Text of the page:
Late-career recognition is an underlying subject of Barbara Kasten: Stages. The first major survey of Kasten’s work to date, organized by the Institute of Contemporary Art (ICA) at the University of Pennsylvania, positions Kasten as a leading light in the “present artistic moment.” Given Kasten’s age—she was born in 1936—the show begs several questions, such as, Who gets to be a contemporary artist? When? And why?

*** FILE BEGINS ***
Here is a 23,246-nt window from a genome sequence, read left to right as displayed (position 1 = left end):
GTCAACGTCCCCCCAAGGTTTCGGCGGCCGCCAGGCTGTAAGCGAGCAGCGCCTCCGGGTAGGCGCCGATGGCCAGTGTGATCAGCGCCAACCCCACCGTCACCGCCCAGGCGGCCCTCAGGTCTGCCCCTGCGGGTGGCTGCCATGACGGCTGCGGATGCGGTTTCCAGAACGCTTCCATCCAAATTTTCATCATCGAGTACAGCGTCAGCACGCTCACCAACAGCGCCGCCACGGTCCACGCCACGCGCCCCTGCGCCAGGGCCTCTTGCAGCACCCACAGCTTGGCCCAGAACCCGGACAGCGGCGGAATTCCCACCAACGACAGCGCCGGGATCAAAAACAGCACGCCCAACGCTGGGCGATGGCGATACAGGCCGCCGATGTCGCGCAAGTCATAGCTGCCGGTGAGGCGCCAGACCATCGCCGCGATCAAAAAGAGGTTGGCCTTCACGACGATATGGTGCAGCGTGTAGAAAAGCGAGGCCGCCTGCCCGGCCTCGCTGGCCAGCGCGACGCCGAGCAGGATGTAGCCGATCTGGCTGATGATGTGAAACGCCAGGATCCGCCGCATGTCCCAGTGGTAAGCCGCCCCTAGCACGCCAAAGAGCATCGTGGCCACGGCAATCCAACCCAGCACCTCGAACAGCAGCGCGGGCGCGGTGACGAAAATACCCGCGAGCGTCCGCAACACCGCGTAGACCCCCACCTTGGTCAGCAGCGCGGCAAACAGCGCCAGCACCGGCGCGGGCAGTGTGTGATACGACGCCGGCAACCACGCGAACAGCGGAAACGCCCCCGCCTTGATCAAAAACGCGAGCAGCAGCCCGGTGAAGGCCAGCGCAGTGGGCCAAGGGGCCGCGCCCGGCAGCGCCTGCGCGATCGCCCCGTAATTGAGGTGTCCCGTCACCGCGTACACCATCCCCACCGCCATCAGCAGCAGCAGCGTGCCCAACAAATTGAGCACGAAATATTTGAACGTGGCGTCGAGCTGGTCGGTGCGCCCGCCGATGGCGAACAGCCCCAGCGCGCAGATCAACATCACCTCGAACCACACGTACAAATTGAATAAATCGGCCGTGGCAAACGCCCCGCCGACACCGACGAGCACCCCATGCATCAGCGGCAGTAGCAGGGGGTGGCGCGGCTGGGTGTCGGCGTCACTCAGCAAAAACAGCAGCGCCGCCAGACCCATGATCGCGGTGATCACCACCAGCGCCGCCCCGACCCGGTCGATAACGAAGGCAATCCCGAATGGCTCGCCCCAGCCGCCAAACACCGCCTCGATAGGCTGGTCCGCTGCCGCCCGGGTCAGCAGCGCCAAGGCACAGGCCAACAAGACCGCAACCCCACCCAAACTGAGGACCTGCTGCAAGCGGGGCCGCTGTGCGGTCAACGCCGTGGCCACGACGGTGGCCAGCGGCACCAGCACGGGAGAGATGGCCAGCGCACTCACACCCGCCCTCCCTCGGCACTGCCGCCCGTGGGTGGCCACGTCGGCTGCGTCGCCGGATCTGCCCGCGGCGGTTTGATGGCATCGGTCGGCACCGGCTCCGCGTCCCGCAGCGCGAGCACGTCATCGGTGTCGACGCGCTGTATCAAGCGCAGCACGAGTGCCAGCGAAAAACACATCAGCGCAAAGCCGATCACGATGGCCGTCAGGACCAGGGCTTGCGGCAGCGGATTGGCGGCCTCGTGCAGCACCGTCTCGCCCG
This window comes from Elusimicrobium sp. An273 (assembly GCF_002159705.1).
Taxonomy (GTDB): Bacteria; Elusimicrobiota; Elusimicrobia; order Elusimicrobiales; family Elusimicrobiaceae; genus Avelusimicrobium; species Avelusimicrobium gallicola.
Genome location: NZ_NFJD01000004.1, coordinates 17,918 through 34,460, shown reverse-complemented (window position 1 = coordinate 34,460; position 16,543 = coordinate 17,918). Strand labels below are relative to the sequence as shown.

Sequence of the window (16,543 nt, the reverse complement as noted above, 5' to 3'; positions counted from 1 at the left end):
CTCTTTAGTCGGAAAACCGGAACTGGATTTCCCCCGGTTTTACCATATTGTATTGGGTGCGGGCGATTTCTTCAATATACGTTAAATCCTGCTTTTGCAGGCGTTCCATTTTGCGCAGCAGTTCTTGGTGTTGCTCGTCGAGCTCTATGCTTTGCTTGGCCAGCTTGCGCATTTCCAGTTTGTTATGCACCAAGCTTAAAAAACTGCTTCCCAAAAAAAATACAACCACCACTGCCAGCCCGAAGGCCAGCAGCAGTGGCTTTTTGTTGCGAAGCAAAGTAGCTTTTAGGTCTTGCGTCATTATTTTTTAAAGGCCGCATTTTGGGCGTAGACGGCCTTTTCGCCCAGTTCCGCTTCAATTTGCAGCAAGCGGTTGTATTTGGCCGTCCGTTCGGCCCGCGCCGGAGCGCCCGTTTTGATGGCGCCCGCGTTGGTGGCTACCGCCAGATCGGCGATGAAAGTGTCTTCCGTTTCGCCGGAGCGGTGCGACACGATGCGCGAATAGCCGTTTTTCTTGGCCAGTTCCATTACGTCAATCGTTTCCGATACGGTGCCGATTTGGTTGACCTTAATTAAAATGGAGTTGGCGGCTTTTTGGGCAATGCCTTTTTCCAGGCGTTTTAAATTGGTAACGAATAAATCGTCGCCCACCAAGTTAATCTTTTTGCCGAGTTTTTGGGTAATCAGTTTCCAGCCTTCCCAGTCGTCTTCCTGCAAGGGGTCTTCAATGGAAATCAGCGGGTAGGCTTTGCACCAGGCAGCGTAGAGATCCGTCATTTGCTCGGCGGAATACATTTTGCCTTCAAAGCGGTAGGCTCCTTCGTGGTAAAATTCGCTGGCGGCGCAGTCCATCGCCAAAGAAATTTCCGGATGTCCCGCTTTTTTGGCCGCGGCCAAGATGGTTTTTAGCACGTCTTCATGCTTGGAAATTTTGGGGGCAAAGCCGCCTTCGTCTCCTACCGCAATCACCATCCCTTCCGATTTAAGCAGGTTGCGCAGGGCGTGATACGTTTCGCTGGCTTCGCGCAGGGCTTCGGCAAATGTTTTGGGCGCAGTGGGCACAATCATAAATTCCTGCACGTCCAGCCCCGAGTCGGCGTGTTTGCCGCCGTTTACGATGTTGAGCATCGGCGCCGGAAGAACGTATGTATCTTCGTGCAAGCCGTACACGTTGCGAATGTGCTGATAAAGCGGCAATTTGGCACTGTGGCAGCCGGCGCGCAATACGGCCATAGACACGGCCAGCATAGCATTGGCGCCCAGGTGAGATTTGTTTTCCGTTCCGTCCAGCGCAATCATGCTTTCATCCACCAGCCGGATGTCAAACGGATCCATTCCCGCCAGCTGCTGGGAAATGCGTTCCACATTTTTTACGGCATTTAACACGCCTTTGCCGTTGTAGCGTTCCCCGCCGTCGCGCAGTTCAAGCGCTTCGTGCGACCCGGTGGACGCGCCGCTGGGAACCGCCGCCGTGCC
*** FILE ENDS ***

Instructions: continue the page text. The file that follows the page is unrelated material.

We approached several other artists who received heightened recognition later in life in an effort to understand how they see their own contemporaneity. Here, we invited dance pioneer Anna Halprin and revered visual artists Barkley L. Hendricks and Peter Saul to share their thoughts.
Scroll down for links to each essay.
“Radicalism is key to being a contemporary artist…What interests me is an art that is connected to life, where the social, political, spiritual, and aesthetic threads are all interwoven in a real way.” >